Virginia, Meet Your Badass Next Governor, Jennifer Carroll Foy
Jennifer Carroll Foy just became Virginia's next governor. True, she has to win next year's Democratic primary and then beat some ragamuffin Republican in the general election, but that's all a formality. Foy declared her candidacy Wednesday in a launch video so moving they've already cast Kerry Washington in the movie.
When it comes to what's best for working families, we don’t have to accept “no” for an answer — we can have afforda… https://t.co/TMVEyjw8Nj— Jennifer Carroll Foy (@Jennifer Carroll Foy)1590589157.0
Foy grew up in Petersburg, which is home to Pocahontas Island, one of the earliest free black settlements in Virginia. Her hometown has been “neglected and ignored for years with one of the highest child poverty rates and the highest teen pregnancy rate" in Virginia. Petersburg also has the fewest number of accredited schools in the commonwealth. Foy ruefully notes that “girls from Petersburg aren't supposed to be successful." She has spent her life proving that theory wrong. Foy received a full scholarship to the Virginia Military Institute (she was in the third class of women cadets ever to attend). She went on to earn her Master's from Virginia State University and her law degree from the Thomas Jefferson School of Law in California. She was a litigator in Los Angeles and later a criminal defense attorney in Virginia.
So, in 2017, when Foy ran for the Second District seat in the Virginia House of Delegates, she wasn't going to take “no" for an answer.
FOY: People told me “no" when I decided to run ... They told me “no" to my face. “We have our candidate. You would never win. You are a joke." But when they found out I was pregnant, not with one but with two babies, they said, “Definitely, no, you need to have a seat." And I knocked on thousands of doors, with morning sickness and swollen ankles.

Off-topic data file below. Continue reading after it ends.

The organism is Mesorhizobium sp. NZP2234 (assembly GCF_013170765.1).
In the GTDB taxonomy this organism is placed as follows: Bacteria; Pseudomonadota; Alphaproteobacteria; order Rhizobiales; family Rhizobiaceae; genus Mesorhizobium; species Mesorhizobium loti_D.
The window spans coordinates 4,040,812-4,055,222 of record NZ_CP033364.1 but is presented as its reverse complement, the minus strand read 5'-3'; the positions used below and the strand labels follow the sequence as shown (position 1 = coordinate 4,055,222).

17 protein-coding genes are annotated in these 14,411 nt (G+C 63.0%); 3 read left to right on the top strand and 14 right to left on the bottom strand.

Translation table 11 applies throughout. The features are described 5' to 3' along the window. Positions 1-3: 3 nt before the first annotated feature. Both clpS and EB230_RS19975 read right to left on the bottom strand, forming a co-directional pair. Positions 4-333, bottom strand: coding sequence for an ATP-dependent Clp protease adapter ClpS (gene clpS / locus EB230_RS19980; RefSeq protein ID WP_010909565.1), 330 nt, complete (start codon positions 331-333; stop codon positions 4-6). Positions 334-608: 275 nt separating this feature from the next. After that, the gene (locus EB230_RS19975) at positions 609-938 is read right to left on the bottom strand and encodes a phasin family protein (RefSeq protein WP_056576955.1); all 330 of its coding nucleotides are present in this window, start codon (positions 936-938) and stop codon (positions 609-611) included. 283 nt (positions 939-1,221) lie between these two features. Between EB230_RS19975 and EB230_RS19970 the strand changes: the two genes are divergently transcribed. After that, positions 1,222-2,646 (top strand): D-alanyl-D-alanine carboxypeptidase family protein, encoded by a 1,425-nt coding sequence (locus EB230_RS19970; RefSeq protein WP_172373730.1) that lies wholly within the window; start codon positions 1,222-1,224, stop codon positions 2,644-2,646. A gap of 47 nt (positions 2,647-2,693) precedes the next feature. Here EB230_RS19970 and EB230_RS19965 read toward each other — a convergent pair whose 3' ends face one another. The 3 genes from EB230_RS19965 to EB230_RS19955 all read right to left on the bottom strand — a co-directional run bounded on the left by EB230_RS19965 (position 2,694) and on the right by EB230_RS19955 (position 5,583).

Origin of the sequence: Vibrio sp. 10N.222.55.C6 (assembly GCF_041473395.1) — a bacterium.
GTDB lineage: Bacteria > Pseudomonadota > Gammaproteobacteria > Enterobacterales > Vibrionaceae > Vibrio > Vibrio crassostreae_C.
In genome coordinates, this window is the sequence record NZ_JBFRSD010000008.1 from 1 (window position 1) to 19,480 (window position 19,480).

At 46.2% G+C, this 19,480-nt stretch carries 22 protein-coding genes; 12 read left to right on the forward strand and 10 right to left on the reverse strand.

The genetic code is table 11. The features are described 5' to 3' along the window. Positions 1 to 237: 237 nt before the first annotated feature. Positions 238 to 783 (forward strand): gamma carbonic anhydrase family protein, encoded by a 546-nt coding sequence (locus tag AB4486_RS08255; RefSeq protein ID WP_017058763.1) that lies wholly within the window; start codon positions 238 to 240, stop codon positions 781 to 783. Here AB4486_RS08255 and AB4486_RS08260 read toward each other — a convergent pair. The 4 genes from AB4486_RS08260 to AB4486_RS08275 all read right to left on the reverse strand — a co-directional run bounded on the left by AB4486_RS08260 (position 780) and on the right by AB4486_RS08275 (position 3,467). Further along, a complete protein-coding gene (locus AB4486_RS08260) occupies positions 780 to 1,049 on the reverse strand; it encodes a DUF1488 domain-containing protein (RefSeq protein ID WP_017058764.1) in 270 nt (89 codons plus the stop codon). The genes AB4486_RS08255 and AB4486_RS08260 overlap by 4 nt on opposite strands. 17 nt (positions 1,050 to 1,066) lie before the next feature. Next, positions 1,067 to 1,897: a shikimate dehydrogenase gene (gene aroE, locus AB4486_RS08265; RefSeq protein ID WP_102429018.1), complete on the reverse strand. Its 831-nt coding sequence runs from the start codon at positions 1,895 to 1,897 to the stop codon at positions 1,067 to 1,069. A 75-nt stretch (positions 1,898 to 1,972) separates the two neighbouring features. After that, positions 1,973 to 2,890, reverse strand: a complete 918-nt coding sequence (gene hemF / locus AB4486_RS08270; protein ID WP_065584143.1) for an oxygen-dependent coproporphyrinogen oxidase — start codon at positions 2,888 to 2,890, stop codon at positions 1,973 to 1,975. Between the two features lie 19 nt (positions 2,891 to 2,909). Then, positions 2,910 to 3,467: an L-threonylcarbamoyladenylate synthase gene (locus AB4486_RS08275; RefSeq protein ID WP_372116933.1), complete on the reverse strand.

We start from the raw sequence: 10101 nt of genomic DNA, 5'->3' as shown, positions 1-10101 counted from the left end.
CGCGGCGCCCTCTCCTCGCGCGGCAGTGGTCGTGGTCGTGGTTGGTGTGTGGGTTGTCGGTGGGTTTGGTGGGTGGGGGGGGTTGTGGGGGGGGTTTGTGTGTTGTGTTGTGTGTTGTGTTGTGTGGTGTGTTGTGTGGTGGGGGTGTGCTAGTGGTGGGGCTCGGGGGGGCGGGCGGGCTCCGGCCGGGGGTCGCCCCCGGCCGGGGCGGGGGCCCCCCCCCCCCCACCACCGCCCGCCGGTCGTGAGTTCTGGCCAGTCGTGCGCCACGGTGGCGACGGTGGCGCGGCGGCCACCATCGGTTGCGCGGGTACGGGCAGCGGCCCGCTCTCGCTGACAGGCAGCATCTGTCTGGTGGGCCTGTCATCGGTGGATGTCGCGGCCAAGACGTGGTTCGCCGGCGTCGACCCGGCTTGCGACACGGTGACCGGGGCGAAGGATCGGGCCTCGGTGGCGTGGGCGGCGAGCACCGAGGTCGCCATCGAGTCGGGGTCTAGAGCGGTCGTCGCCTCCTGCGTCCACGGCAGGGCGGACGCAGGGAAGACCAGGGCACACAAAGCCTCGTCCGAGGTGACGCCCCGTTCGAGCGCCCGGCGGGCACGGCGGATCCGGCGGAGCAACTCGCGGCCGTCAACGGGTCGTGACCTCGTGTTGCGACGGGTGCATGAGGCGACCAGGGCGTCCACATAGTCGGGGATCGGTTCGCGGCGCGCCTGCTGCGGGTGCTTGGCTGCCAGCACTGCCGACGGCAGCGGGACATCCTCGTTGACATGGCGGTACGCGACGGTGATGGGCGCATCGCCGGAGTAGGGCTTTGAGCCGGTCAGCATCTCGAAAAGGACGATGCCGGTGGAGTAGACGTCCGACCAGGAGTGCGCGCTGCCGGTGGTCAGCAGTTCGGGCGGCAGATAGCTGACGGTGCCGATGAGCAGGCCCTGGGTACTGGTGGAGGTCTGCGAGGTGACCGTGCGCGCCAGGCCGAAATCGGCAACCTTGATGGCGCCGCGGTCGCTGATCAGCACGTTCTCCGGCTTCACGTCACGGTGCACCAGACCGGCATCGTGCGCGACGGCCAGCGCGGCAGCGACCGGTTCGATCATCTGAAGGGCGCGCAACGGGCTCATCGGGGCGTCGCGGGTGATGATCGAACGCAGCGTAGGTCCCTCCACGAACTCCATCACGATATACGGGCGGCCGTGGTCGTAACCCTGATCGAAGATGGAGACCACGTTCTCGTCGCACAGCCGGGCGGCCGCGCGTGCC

Foy defeated Joshua King by just 12 votes in the Democratic primary. The new mother everyone dismissed crushed Republican Mike Makee in the general election by almost 30 points.
Foy was chief sponsor of the Equal Rights Amendment, which passed in the Virginia House this January. She's advocated strongly for worker protection and criminal justice reform legislation. She's also proposed bills that support students' religious and gender expression in public schools. She's a hardcore progressive -- in the South! -- who believes in "being more bold in what we get done here in Virginia, especially dealing with everyday, kitchen table issues." The COVID-19 outbreak has exposed the fault lines in our economy and the vast chasm between the haves and have nots, and Foy is all the more determined to fight for increasing the minimum wage, paid sick days, and paid family medical leave. And she won't take “no" for an answer.
FOY: In order for there to be a trail, there has to be someone who is willing to blaze it. There has to be someone willing to set it on fire. We are still being told “no." “No" to affordable health care, “no" to criminal justice reform, “no" to a clean and safe environment, “no" to common-sense gun safety legislation ... “No" is not serving us.
Virginia doesn't permit governors to serve consecutive terms. However, former governor Terry McAuliffe could challenge Foy for the nomination. State Senator Jennifer McClellan, who had to explain to assholes how racism works, and Richmond Mayor Levar Stoney have also expressed interest in running, as well as Lt. Gov. Justin Fairfax.
The only declared Republican candidate so far is state Senator Amanda Chase, who is a bowl of generic corn flakes topped with spoiled milk. If elected, Foy would be the first woman governor of Virginia and the first black woman governor anywhere. Douglas Wilder was the state's first black governor and Ralph Northam is the first blackface governor, which is less impressive.
I'm looking forward to seeing Foy dance the running man on the spirit of the Confederacy.
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Stephen Robinson is a writer and social kibbitzer based in Portland, Oregon. He writes reviews for the A.V. Club and make believe for Cafe Nordo, an immersive theatre space in Seattle. He's also on the board of the Portland Playhouse theatre. His son describes him as a “play typer guy."